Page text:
This recipe for Japanese milk bread, or Hokkaido milk bread, from America's Test Kitchen may yield bread that looks like any white loaf. But this plush bread is distinctly different from American sandwich bread; it boasts a superlatively fluffy texture and a unique shaping method. A staple in Asian bakeries, the loaf is composed of portions of dough rolled thin and formed into tight spirals. This shaping organizes the gluten strands into coils, which bake into feathery sheets. Here’s why: When dough is kneaded, the proteins link up in a random way. Standard shaping organizes the proteins into a matrix on the exterior of the dough, but they remain random in the interior. Shaping the dough instead into two spirals before placing in the pan builds an orderly structure throughout, creating this bread’s gossamer-thin layers. The bread also employs a special technique called tangzhong to yield its delicate crumb. This method incorporates extra moisture into the dough in the form of a flour-and-water paste. Typically, a well-hydrated dough like this one is hard to shape. The paste avoids this. We microwaved a portion of the flour with the water and then mixed the paste into the dough; flour can absorb twice as much hot water as cold, so heating the two together allowed us to pack in moisture for a pillowy crumb without making the dough too slack to work with.
Japanese Milk Bread
Makes 1 loaf
2 cups (11 ounces) plus 3 tablespoons bread flour
½ cup (4 ounces) water
½ cup (4 ounces) cold whole milk
1 large egg
1½ teaspoons instant or rapid-rise yeast
2 tablespoons sugar
1½ teaspoons salt
3 tablespoons unsalted butter, softened, plus 1 tablespoon melted
The test kitchen’s preferred loaf pan measures 8½ by 4½ inches; if you use a 9 by 5-inch loaf pan, increase the shaped rising time by 20 to 30 minutes and start checking for doneness 10 minutes earlier than advised in the recipe. We do not recommend mixing this dough by hand.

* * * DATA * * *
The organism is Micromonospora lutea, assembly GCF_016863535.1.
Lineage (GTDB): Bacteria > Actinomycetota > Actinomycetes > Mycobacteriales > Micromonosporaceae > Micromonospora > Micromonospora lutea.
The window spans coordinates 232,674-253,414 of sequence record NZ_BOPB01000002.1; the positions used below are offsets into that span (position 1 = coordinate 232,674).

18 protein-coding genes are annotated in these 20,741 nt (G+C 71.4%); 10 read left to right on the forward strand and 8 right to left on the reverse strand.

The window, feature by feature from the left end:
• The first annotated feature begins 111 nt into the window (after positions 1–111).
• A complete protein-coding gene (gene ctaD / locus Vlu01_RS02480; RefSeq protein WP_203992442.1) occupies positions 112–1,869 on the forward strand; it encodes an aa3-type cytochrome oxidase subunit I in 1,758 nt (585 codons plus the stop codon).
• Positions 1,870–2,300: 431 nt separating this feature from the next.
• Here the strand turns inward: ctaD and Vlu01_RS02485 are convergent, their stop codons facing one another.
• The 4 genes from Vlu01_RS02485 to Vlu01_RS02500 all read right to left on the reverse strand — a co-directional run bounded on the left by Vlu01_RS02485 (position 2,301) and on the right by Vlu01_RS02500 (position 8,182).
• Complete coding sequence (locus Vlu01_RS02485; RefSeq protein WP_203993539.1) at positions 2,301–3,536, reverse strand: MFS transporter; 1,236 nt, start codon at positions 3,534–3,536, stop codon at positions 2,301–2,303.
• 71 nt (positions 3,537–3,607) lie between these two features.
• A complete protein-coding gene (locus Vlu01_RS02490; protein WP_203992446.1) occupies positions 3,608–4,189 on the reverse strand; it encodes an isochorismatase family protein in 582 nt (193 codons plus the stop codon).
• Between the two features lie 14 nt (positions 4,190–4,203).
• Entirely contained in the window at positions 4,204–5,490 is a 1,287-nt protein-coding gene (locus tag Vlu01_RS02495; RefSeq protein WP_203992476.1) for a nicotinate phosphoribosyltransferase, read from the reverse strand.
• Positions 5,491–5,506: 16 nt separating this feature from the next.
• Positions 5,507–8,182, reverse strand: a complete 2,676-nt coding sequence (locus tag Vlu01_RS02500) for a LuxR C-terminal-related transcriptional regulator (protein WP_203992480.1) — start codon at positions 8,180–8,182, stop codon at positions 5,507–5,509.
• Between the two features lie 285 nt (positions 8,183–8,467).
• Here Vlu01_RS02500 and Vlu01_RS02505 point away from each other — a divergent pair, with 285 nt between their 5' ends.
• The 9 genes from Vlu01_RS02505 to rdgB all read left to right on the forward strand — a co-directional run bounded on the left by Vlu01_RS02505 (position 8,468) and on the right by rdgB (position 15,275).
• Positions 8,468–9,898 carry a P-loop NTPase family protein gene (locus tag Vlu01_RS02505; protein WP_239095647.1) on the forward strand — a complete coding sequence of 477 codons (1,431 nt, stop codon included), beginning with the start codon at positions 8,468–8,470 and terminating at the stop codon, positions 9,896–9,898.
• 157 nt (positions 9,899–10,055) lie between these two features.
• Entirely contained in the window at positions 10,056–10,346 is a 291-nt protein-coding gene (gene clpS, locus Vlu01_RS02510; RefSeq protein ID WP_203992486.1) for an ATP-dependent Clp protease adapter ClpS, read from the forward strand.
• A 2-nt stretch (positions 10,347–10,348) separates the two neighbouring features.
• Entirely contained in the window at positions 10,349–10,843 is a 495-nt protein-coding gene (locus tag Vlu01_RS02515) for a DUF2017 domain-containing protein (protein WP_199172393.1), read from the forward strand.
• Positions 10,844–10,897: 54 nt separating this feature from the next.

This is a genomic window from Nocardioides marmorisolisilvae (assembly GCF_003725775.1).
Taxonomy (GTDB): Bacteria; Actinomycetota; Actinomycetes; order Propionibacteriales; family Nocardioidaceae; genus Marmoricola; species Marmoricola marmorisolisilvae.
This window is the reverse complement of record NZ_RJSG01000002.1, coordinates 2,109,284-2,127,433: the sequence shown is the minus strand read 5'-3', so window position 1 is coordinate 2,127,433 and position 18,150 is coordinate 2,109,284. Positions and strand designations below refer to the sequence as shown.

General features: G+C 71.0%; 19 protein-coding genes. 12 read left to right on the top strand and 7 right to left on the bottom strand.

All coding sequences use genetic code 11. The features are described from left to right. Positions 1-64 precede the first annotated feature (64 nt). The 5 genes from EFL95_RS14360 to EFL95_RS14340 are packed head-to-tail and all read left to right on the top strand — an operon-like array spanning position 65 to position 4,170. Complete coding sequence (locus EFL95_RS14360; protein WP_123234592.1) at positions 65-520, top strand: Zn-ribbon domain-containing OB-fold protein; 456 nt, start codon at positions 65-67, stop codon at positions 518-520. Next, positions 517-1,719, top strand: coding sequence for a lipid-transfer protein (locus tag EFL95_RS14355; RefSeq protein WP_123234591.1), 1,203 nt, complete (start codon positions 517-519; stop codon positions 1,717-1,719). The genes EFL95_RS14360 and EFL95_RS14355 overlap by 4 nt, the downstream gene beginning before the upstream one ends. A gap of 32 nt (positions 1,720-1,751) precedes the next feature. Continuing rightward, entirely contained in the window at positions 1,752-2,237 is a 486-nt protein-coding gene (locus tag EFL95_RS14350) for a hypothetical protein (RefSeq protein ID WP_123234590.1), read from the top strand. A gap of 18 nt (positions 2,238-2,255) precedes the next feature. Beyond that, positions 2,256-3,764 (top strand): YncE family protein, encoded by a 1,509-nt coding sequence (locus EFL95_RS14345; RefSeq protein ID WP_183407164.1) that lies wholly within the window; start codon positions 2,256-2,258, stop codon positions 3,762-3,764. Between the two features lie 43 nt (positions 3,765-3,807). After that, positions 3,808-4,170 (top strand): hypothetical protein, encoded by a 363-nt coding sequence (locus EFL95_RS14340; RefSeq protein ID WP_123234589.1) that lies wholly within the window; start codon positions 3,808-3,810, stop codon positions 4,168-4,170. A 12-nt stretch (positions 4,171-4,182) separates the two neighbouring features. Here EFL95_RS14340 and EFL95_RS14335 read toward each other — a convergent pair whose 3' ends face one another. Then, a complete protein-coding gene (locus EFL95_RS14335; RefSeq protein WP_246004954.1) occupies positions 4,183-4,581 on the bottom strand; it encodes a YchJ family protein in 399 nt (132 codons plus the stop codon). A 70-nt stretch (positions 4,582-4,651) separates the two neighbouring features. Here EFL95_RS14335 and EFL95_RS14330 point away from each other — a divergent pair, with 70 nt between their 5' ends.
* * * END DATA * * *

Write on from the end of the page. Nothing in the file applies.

1. Whisk 3 tablespoons flour and water in small bowl until no lumps remain. Microwave, whisking every 20 seconds, until mixture thickens to stiff, smooth, pudding-like consistency that forms mound when dropped from end of whisk into bowl, 40 to 80 seconds.
2. Whisk milk, egg, and flour paste in bowl of stand mixer until smooth. Add yeast and remaining 2 cups flour. Using dough hook on low speed, mix until cohesive dough starts to form and no dry flour remains, about 2 minutes, scraping down bowl as needed. Cover bowl tightly with plastic wrap and let dough rest for 15 minutes.
3. Add sugar and salt to dough and mix on low speed, about 5 minutes. With mixer running, add softened butter, 1 tablespoon at a time, and mix until butter is fully incorporated, about 2 minutes. Increase speed to medium-low and knead until dough is smooth and elastic and clears sides of bowl but sticks to bottom, about 5 minutes.
4. Transfer dough to lightly floured counter and knead by hand to form smooth, round ball, about 30 seconds. Place dough seam side down in lightly greased large bowl or container, cover tightly with plastic, and let rise until doubled in size, 1 to 1½ hours.
5. Grease 8½ by 4½-inch loaf pan. Press down on dough to deflate. Turn dough out onto lightly floured counter (side of dough that was against bowl should now be facing up). Gently press and roll into 24 by 4-inch rectangle, with short side parallel to counter edge. Using pizza cutter or chef’s knife, cut rectangle lengthwise into 2 equal strips.
6. Roll 1 strip of dough into snug cylinder, pinch seam closed, and place seam side down in prepared pan, with spiral against long side of pan. Repeat with remaining strip of dough, placing it adjacent to other in pan.
7. Cover loosely with greased plastic and let rise until loaf is level with lip of pan and dough springs back minimally when poked gently with your knuckle, 30 minutes to 1 hour.
8. Adjust oven rack to lowest position and heat oven to 375 degrees. Bake until deep golden brown and loaf registers 205 to 210 degrees, 30 to 35 minutes, rotating pan halfway through baking. Let loaf cool in pan for 15 minutes. Remove loaf from pan and transfer to wire rack. Brush top and sides with melted butter. Let cool completely, about 3 hours, before serving.
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